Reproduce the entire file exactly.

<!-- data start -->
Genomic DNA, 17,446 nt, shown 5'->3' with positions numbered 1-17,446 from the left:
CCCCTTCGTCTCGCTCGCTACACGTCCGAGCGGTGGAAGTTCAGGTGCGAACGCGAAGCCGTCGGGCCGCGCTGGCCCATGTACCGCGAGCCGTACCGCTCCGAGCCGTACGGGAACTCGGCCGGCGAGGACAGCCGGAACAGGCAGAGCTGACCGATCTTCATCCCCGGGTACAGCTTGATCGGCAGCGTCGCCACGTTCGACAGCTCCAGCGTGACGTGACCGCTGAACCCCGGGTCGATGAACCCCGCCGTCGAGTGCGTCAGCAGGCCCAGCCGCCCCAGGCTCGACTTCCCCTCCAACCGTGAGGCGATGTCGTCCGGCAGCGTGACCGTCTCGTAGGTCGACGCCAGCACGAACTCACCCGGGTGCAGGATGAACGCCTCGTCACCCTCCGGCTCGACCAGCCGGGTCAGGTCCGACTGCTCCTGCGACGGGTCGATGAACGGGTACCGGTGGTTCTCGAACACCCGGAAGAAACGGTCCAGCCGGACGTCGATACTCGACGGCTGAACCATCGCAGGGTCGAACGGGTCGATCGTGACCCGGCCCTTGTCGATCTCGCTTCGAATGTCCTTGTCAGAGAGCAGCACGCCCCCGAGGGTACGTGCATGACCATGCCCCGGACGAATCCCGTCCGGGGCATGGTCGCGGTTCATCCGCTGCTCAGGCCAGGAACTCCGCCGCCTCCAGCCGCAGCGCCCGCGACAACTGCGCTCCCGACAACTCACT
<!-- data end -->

Genomic DNA, 17,446 nt, shown 5'->3' with positions numbered 1-17,446 from the left:
CCCCTTCGTCTCGCTCGCTACACGTCCGAGCGGTGGAAGTTCAGGTGCGAACGCGAAGCCGTCGGGCCGCGCTGGCCCATGTACCGCGAGCCGTACCGCTCCGAGCCGTACGGGAACTCGGCCGGCGAGGACAGCCGGAACAGGCAGAGCTGACCGATCTTCATCCCCGGGTACAGCTTGATCGGCAGCGTCGCCACGTTCGACAGCTCCAGCGTGACGTGACCGCTGAACCCCGGGTCGATGAACCCCGCCGTCGAGTGCGTCAGCAGGCCCAGCCGCCCCAGGCTCGACTTCCCCTCCAACCGTGAGGCGATGTCGTCCGGCAGCGTGACCGTCTCGTAGGTCGACGCCAGCACGAACTCACCCGGGTGCAGGATGAACGCCTCGTCACCCTCCGGCTCGACCAGCCGGGTCAGGTCCGACTGCTCCTGCGACGGGTCGATGAACGGGTACCGGTGGTTCTCGAACACCCGGAAGAAACGGTCCAGCCGGACGTCGATACTCGACGGCTGAACCATCGCAGGGTCGAACGGGTCGATCGTGACCCGGCCCTTGTCGATCTCGCTTCGAATGTCCTTGTCAGAGAGCAGCACGCCCCCGAGGGTACGTGCATGACCATGCCCCGGACGAATCCCGTCCGGGGCATGGTCGCGGTTCATCCGCTGCTCAGGCCAGGAACTCCGCCGCCTCCAGCCGCAGCGCCCGCGACAACTGCGCTCCCGACAACTCACT